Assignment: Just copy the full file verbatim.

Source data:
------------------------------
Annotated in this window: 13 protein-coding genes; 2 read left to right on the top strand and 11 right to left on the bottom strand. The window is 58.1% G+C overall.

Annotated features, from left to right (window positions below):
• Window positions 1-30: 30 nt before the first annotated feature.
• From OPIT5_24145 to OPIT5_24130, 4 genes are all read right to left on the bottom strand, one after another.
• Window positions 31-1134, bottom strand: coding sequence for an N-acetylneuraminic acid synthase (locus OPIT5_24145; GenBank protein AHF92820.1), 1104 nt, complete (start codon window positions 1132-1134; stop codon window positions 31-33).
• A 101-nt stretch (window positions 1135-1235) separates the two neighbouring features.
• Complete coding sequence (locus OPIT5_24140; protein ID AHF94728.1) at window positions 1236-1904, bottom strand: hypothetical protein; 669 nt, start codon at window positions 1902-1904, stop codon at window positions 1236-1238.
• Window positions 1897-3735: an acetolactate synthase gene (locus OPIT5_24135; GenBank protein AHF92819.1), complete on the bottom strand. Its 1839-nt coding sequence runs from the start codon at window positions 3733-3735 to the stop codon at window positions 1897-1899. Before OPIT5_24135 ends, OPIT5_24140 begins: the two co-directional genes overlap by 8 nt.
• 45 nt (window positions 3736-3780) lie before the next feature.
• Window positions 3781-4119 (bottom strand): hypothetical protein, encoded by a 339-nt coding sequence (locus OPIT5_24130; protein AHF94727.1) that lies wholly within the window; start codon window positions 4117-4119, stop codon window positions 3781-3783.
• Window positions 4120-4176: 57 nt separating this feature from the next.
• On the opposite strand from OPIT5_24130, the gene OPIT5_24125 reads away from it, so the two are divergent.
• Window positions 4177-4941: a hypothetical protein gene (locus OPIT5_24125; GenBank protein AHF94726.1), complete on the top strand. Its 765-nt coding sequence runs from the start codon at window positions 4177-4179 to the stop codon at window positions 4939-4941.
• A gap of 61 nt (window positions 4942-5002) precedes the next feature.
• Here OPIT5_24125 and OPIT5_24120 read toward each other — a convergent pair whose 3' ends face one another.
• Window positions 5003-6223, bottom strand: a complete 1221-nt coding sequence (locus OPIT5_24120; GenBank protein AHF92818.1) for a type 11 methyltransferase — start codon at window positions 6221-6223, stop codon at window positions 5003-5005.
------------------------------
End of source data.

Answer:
Annotated in this window: 13 protein-coding genes; 2 read left to right on the top strand and 11 right to left on the bottom strand. The window is 58.1% G+C overall.

Annotated features, from left to right (window positions below):
• Window positions 1-30: 30 nt before the first annotated feature.
• From OPIT5_24145 to OPIT5_24130, 4 genes are all read right to left on the bottom strand, one after another.
• Window positions 31-1134, bottom strand: coding sequence for an N-acetylneuraminic acid synthase (locus OPIT5_24145; GenBank protein AHF92820.1), 1104 nt, complete (start codon window positions 1132-1134; stop codon window positions 31-33).
• A 101-nt stretch (window positions 1135-1235) separates the two neighbouring features.
• Complete coding sequence (locus OPIT5_24140; protein ID AHF94728.1) at window positions 1236-1904, bottom strand: hypothetical protein; 669 nt, start codon at window positions 1902-1904, stop codon at window positions 1236-1238.
• Window positions 1897-3735: an acetolactate synthase gene (locus OPIT5_24135; GenBank protein AHF92819.1), complete on the bottom strand. Its 1839-nt coding sequence runs from the start codon at window positions 3733-3735 to the stop codon at window positions 1897-1899. Before OPIT5_24135 ends, OPIT5_24140 begins: the two co-directional genes overlap by 8 nt.
• 45 nt (window positions 3736-3780) lie before the next feature.
• Window positions 3781-4119 (bottom strand): hypothetical protein, encoded by a 339-nt coding sequence (locus OPIT5_24130; protein AHF94727.1) that lies wholly within the window; start codon window positions 4117-4119, stop codon window positions 3781-3783.
• Window positions 4120-4176: 57 nt separating this feature from the next.
• On the opposite strand from OPIT5_24130, the gene OPIT5_24125 reads away from it, so the two are divergent.
• Window positions 4177-4941: a hypothetical protein gene (locus OPIT5_24125; GenBank protein AHF94726.1), complete on the top strand. Its 765-nt coding sequence runs from the start codon at window positions 4177-4179 to the stop codon at window positions 4939-4941.
• A gap of 61 nt (window positions 4942-5002) precedes the next feature.
• Here OPIT5_24125 and OPIT5_24120 read toward each other — a convergent pair whose 3' ends face one another.
• Window positions 5003-6223, bottom strand: a complete 1221-nt coding sequence (locus OPIT5_24120; GenBank protein AHF92818.1) for a type 11 methyltransferase — start codon at window positions 6221-6223, stop codon at window positions 5003-5005.